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Andy Rubin is Google's Senior Director of Mobile Platforms. He is a (if not the) key figure behind the team effort that is Android. And, as can be gathered from his recent interview with cnet, Mr. Rubin is a sensible businessman. I personally don't feel excessive in using the term visionary. And I'm not just saying that because his name reminds me of my favorite sandwich. Reading that cnet piece, I don't suspect hyperbole in Rubin's declaration of Android's revolutionary status, either.

In an effort to bring a free, open operating system to as many devices and people as possible, Google has created three agreements for carriers and OEMs to enter into - each taking advantage of the same inherent pliability that allows the software to run on so many different hardware configurations.

These three flavors of Android were recently explained by The New York Times as follows:

1. The obligation-free option: device manufacturers can download a free version of Android, load onto their devices and provide access to as many or as few apps as they want. But the manufacturers cannot preload popular Google applications, like Gmail or Google calendar.

2. The small strings option: Same as Option 1, except that manufacturers sign a distribution agreement to include on the phone Google applications. Of the 18 to 20 phones coming out this year, Mr. Rubin said, 12 to 14 subscribe to this option.

3. The bigger strings option or the no-censorship version: These phones Google calls “The Google Experience.” They are physically distinguishable by the “Google” logo on the phone. They include a range of Google applications that the carrier and handset maker agree not to remove from the phone.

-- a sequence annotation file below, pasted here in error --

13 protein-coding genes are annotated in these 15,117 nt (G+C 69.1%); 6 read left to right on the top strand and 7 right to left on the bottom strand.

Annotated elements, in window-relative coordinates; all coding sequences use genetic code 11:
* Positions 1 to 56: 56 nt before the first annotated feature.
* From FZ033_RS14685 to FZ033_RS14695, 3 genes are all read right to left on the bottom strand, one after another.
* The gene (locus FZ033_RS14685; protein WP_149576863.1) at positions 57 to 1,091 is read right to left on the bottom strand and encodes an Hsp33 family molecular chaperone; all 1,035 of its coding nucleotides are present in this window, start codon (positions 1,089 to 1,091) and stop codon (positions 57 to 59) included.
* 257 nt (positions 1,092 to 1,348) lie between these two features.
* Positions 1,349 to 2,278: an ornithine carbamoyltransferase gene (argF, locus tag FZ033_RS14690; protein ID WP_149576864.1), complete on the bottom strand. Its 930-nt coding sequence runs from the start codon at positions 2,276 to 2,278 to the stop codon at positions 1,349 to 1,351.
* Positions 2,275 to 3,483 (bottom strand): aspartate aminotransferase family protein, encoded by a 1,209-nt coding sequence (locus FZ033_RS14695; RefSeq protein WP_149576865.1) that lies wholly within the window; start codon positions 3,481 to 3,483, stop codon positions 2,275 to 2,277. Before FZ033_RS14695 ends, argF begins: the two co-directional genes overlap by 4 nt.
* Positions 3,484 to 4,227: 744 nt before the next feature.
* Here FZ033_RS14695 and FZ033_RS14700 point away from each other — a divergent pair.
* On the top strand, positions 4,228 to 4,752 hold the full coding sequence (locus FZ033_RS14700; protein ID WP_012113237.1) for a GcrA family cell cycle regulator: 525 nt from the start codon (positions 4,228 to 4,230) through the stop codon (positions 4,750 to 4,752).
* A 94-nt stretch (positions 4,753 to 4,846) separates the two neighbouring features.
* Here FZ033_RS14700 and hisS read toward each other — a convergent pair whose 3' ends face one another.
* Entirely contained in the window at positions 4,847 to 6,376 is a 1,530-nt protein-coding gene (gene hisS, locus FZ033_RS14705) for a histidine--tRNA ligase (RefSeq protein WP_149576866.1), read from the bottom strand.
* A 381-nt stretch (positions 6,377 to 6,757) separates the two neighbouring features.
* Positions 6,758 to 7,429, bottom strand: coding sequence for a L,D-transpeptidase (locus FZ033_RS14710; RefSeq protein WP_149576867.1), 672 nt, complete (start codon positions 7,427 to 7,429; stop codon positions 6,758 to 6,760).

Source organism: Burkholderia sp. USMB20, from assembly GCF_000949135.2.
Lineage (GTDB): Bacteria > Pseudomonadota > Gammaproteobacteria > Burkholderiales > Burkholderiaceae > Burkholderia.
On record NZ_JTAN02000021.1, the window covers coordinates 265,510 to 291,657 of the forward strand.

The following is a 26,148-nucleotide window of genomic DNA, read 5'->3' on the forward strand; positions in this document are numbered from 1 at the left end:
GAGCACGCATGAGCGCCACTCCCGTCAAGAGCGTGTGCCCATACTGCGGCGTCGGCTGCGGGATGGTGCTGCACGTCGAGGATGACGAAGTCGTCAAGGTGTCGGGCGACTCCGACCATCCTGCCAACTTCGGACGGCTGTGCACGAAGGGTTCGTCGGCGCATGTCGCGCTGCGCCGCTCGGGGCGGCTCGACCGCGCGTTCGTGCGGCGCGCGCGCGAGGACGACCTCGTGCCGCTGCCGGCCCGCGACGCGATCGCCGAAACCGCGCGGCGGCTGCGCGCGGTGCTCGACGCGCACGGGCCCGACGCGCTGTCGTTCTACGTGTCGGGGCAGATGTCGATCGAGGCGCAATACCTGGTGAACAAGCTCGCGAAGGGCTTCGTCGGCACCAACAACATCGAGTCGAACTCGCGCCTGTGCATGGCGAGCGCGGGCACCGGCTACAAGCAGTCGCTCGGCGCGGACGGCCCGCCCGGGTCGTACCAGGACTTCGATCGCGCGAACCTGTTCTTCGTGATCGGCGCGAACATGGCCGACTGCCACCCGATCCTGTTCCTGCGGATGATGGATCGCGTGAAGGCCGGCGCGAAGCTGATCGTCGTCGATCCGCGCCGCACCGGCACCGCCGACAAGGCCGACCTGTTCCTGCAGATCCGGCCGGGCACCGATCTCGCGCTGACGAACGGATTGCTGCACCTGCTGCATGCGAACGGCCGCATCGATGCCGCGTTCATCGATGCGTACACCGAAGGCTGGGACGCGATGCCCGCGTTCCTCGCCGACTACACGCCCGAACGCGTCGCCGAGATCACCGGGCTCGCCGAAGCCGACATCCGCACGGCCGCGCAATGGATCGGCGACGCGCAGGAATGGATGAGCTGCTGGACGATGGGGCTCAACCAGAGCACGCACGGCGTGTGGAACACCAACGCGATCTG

Another interesting caveat is that option 3 makes provisions for third-party devs: no censorship allowed. And if there's one area where Google needs to address Apple directly, it's in the Market.

Alongside all of the other great news emerging from Google I/O 2009, is the promise of at least 18 Android phones by the end of the year. This number takes into account only those phones for which Google has contracted (options 2 and 3). The amount of devices operating under option 1 could match that number (c'mon... it's possible) - but chances are that many of those will turn up in Asia.

Whatever the case... yes, I'm gonna say it: 2009 is the year of the Android phone! Perhaps not the year of ravenous market dominance, but the year in which Android is truly introduced to the masses. As Rubin told cnet:
"It takes about 18 months to build a phone from end to end. What we wanted to do for our market entry was make sure that we had one successful showcase product to prove that the product was reliable and robust and ready to go. We chose HTC as our partner for that."
So step one was a success. What we have seen is but a shadow, a glimpse into the... OK, I'll stop. It's going to be an interesting year for Android - that's for sure.

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